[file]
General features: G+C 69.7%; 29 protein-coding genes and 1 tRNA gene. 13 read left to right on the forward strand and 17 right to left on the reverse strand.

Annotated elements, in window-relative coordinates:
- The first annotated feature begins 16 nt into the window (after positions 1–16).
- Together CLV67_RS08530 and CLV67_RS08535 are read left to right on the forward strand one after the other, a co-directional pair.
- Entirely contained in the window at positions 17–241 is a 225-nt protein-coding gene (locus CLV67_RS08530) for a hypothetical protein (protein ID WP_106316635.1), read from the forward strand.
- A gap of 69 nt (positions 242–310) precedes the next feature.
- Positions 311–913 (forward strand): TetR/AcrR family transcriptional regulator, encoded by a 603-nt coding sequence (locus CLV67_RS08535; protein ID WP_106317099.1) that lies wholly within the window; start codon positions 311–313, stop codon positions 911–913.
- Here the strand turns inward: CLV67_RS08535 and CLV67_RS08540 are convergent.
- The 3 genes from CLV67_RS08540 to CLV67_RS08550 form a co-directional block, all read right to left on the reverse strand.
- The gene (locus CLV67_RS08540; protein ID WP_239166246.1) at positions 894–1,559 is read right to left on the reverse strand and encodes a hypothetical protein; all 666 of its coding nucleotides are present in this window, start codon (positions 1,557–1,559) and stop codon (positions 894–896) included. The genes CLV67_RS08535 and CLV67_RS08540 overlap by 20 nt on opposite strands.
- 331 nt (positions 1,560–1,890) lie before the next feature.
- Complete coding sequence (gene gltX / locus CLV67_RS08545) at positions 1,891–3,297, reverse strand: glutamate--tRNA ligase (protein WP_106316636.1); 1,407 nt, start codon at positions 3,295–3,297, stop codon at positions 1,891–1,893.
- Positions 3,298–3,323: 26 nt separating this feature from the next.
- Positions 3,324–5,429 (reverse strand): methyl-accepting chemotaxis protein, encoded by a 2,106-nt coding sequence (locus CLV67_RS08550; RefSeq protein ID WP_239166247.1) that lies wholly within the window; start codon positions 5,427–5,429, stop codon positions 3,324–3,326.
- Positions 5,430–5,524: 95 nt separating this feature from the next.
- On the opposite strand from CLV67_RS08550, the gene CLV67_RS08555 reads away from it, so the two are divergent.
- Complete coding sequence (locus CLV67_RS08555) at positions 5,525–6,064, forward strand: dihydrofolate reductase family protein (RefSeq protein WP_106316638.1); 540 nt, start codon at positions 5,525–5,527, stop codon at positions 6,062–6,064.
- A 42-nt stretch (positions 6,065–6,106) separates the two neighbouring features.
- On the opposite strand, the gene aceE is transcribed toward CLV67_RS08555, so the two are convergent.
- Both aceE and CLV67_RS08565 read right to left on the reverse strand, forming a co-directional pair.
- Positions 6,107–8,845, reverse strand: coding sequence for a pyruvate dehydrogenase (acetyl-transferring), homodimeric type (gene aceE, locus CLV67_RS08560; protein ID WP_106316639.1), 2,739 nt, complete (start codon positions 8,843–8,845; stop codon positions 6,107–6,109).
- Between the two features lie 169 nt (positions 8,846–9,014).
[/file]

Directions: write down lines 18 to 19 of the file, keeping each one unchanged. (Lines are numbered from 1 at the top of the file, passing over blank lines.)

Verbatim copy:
- A 42-nt stretch (positions 6,065–6,106) separates the two neighbouring features.
- On the opposite strand, the gene aceE is transcribed toward CLV67_RS08555, so the two are convergent.